IT Translation

Courtesy of picjumbo, by Viktör Hanacek

And here I am again, apologizing for not being able to post! =/ This time, the post was ready, but my newborn nephew and his first-time mom didn’t “allow” me to actually publish it. So here it is today, exactly the way it should have been posted yesterday.

Hi, there! I hope you’re doing fine. As for me, after a crazy week last week (by the way, my sincerest apologies for not publishing my weekly post), this week has been all about splitting myself in half: working part-time and helping my sister with her newborn son the other half of the time. I must admit it’s tiring, but all worth it! 🙂

I know you were expecting our guest post today, but we had a change of plans. I’ll write my weekly post today, and on Thursday Paula Ianelli will talk about translation of games, so you don’t miss anything. 😉

Some of my guests asked me to write on my area of expertise in translation. Since I’m asking them to write about their domains, why shouldn’t I, right? So today I’ll talk about IT translation and how I ended up being specialized on it.

Well, by now, you should be familiarized with my beginning in the translation profession. In case you missed it, here is the post I talk about how I fell in love with translation and the educational path towards starting out as a freelance translator and here is the post I talk a bit about my rates when I started.

I started working with only one translation agency that sent me several different kinds of texts in different areas. With time, though, I started being frequently consulted to translate for their IBM account. Besides translating, I also had some experience as project coordinator – I used to coordinate all the translators of a specific project (usually an extensive one involving several translators and weekly deliveries), send instructions to all of them, validate glossaries, review their translations before delivery and send them feedback. It was a very fruitful experience. I even had the opportunity of replacing an employee on vacation for one month, working remotely as QA Editor for this same translation company, same account.

All in all, I provided services for this account and agency for about two years. By the time I started marketing my services to other clients, I already felt quite comfortable translating IT. Then I had the chance of working with other great accounts with other different translation agencies, such as Google, Apple, GoDaddy, BlackBerry, Microsoft, Philips, Red Hat, etc.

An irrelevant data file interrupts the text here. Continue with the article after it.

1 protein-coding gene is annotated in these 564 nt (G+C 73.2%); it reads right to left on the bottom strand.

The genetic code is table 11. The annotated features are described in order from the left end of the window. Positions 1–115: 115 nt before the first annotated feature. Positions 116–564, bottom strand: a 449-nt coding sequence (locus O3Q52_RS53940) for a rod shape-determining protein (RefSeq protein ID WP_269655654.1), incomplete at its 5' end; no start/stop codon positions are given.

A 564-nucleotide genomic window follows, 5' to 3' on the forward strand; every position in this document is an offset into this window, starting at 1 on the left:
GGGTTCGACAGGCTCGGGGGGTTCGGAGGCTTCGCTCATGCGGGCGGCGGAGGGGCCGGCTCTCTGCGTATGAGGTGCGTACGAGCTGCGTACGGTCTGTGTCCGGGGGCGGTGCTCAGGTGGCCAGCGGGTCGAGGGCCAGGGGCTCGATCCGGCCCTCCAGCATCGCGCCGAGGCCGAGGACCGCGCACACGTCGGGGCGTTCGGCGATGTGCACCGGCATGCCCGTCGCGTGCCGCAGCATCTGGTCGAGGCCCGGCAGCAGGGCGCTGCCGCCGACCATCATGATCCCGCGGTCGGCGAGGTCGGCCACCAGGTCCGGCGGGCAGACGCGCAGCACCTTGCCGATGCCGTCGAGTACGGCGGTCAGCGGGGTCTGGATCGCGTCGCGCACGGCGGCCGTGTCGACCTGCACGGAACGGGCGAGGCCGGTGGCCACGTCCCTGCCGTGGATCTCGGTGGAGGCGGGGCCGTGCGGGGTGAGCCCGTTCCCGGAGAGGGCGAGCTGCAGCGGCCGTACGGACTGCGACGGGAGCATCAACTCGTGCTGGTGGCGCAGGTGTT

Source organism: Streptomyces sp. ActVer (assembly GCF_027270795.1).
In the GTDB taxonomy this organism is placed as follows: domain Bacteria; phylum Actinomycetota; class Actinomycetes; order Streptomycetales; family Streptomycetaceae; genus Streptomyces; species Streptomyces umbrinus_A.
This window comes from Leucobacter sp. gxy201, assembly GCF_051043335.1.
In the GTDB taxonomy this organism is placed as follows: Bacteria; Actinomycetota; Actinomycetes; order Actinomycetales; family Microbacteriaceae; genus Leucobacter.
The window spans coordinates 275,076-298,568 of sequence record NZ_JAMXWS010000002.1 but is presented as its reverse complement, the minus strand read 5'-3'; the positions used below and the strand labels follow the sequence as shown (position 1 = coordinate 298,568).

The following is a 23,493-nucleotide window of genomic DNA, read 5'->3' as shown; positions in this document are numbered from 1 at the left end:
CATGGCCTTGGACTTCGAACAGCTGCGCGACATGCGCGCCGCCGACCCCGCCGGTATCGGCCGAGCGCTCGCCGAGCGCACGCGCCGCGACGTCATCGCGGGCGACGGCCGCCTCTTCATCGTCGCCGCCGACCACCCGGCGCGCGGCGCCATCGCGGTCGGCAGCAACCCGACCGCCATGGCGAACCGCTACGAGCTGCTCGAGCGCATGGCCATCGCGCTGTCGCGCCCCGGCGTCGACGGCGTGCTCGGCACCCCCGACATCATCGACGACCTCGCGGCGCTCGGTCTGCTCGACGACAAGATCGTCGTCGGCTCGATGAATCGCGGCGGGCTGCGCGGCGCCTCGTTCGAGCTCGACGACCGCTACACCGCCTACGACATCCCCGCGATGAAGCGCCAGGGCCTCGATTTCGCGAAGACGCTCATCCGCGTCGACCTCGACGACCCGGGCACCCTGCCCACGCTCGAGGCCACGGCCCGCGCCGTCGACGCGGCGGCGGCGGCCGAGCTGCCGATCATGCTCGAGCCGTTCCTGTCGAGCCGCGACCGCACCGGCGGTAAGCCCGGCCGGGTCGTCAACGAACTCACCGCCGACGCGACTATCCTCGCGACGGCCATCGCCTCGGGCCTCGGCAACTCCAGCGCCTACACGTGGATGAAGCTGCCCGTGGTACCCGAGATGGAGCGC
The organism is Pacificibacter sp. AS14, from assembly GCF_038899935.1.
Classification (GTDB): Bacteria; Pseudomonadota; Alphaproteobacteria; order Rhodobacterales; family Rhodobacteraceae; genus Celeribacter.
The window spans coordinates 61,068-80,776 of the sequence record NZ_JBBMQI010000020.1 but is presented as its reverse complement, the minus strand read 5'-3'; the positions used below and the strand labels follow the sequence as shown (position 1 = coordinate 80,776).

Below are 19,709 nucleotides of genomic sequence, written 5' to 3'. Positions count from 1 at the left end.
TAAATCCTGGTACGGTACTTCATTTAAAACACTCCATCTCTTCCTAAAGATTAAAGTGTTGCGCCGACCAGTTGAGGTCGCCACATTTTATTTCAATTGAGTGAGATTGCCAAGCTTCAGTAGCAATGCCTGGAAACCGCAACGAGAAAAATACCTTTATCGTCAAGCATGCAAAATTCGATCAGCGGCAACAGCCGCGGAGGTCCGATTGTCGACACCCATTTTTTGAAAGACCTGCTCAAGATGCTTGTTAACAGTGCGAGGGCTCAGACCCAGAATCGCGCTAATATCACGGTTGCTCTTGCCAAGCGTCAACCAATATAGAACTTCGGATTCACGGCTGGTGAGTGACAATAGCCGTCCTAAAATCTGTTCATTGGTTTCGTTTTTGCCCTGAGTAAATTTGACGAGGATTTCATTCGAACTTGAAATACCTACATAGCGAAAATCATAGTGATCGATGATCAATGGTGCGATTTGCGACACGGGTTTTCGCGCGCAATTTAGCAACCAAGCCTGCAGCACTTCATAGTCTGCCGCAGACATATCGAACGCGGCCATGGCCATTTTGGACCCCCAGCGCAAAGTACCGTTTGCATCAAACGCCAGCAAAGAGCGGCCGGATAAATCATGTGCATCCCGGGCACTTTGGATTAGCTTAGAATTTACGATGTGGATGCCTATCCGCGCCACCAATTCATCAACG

Although the terminology used seems to be “simple”, in that some words are translated the same way in all accounts, most of the accounts have very strict instructions, style guides, glossaries and different translations of the same term from other accounts. They usually have a very strict QA and demand a lot of experience, attention to details and openness to feedback and to learning with our mistakes. It’s an ongoing and endless learning process, especially because they are constantly changing their translation preferences. Besides, even within an account, they may have subdivisions which have different translations for the same term. For example, when I worked with the IBM account, requirement used to be translated as requerimento in one specific project and requisito in another. Additionally, some terms may be translated in one account/subdivision of an account, but not in another.

Bottom line is we must always be extra observant, read the client’s material (style guides, glossaries, etc.) carefully, pay attention to the client’s feedback and always try to learn with them not to make the same mistakes again, and find ways of memorizing/learning the different specificities of each client. My way of not getting lost in all this flood of different information is to keep glossaries with important terms/notes for each client/account. If I’m in doubt or suspect a term may have a specific translation, I consult all the material, including my personal glossary. We may not be able to memorize everything by heart, but we should find ways of keeping track of changes/differences.

The more we work with a client/account, the more we get used to it and the more it gets easier and faster to translate. However, in order to get that far, we must be patient and do a lot of research and consultation in the beginning.

P.S.: I also translate marketing, business and legal (contracts) material for the same reason: they chose me. These were the domains I was mostly requested to translate in the beginning. And you know, practice makes perfect.

Do you also work with IT translations? Would you have a different experience/tip to share with us?

3 thoughts on “IT Translation

  1. Pingback: Weekly favorites (Mar 28-Apr 17) | Lingua Greca Translations

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